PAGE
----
The earliest report of the ritualistic use of the entheogenic fungi is found in the Florentine Codex of the Franciscan monk Bernardino de Sahagún. Several passages in this extensive treatise describe the use of inebriating mushrooms which Sahagún referred to as "teonanácatl." Sahagún noted that the mushrooms were either served with honey and/or chocolate during ritual ceremonies, coronations and even at business celebrations and sacrifices. As we know today, the Spanish were not successful in their futile attempts at ridding the New World of these pagan rituals and practices (Schultes, 1939, 1940; Wasson, 1980).

As we have recently learned (Wasson 1957a), in 1957, there were at least a dozen species of psilocybian fungi known from Mexico (Heim and Wasson 1958a; Singer and Smith, 1958.) According to Guzmán (1983), more than two dozen species and subspecies are currently used by Indians in Mesoamerica. Most of the sacred species belong to the genus Psilocybe, however, some researchers have found that some species of Panaeolus and one Conocybe may still be used (Schultes and Hofmann 1973, 1979, see Allen, 1997).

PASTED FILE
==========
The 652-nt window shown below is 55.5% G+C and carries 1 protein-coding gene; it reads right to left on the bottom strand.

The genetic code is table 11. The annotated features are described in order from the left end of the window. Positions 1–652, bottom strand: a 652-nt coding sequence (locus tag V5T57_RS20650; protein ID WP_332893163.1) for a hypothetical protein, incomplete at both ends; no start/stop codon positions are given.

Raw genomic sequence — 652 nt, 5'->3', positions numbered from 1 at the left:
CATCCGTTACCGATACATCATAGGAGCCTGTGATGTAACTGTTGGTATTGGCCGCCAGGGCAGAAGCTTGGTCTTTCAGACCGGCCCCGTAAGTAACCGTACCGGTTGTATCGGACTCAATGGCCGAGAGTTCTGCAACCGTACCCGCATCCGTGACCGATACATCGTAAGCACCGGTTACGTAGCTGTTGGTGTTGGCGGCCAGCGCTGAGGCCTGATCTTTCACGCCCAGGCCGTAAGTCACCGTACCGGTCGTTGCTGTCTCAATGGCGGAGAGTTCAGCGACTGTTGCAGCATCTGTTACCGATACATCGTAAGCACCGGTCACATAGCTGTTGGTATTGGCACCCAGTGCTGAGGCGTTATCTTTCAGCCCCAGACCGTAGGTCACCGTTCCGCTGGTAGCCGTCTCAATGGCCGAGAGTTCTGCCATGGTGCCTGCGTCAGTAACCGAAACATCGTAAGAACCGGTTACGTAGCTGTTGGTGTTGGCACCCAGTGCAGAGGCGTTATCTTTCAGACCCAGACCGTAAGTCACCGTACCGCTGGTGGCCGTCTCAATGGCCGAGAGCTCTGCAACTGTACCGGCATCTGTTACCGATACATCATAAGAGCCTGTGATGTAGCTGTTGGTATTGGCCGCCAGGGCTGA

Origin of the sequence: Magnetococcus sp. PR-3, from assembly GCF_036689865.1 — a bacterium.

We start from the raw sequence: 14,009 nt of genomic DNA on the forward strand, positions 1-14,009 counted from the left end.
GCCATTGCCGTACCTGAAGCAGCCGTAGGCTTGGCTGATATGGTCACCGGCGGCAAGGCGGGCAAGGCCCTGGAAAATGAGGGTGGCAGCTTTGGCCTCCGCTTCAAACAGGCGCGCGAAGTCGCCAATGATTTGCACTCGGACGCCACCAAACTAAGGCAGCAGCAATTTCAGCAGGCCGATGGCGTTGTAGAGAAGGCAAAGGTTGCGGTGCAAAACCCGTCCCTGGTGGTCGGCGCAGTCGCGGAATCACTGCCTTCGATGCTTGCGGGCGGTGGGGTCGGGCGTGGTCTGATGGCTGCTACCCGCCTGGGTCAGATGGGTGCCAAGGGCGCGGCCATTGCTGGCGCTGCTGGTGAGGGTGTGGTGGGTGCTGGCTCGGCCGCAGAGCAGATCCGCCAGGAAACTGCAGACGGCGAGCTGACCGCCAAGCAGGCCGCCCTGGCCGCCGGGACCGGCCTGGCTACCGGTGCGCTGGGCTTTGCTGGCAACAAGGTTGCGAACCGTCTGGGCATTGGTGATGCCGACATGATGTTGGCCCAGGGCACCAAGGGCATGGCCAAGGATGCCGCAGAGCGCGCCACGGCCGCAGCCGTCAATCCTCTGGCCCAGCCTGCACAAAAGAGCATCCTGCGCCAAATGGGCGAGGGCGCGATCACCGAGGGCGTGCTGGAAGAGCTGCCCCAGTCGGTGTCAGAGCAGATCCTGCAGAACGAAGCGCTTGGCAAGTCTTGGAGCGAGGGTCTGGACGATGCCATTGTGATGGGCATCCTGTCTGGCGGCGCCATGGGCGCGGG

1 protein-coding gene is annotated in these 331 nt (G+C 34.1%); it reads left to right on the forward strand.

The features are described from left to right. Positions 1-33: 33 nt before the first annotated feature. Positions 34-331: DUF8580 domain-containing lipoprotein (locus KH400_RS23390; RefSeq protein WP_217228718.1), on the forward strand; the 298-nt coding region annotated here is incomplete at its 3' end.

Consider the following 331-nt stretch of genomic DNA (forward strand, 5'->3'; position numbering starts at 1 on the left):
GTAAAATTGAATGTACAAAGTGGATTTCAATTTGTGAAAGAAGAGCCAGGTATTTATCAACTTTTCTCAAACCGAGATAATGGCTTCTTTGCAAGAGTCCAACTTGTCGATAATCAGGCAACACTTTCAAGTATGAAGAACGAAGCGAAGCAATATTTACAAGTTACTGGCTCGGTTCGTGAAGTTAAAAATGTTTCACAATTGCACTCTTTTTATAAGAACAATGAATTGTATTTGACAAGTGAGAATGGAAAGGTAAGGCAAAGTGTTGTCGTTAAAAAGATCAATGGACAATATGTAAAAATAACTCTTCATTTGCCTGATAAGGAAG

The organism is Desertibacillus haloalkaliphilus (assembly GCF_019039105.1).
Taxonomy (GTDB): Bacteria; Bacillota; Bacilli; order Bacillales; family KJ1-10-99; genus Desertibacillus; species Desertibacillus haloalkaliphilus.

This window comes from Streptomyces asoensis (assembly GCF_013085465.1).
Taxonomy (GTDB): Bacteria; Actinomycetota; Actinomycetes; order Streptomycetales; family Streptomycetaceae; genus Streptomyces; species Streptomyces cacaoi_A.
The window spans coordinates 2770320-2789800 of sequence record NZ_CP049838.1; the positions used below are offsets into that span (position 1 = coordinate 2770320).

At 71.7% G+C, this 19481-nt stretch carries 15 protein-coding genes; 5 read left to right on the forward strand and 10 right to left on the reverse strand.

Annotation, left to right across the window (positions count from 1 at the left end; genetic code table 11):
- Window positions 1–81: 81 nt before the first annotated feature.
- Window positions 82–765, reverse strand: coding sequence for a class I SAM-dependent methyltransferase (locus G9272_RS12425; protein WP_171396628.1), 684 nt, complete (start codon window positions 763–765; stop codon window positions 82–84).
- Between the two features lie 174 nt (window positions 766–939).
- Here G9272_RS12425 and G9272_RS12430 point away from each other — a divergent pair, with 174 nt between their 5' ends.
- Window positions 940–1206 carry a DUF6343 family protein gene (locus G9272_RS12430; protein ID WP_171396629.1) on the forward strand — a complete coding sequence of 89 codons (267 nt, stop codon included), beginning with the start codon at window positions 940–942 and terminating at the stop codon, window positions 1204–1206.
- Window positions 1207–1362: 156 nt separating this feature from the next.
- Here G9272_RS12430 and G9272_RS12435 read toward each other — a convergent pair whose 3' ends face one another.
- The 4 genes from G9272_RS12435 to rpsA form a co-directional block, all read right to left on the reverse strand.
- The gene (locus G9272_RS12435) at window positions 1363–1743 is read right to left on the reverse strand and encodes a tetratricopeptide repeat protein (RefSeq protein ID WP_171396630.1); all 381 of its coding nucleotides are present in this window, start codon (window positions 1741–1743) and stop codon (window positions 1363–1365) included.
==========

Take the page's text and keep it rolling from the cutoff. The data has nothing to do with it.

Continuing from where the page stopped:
Panaeolus sprinctrinus var. campanulatus was originally described by Schultes (1939) as being the enigmatic mushroom of the ancient Aztecs empire. It was this particular species, which Schultes once believed to be the original teonanácatl mushroom. The word appears in several historical works, records written by the Spanish clergy, botanists and historians, many of whom described a fungus used in magico-religious ceremonies during the precolombian era (Schultes 1939, 1940).

The name "teonanácatl" was probably used by the Aztecs to describe several species of mushrooms which they used ceremonially, and most likely did not apply to one particular species. Today in contemporary Mexico, no shaman, curandera, brujo, sabio nor other native healer who employs the sacred mushrooms has been observe to refer to them as "teonanácatl."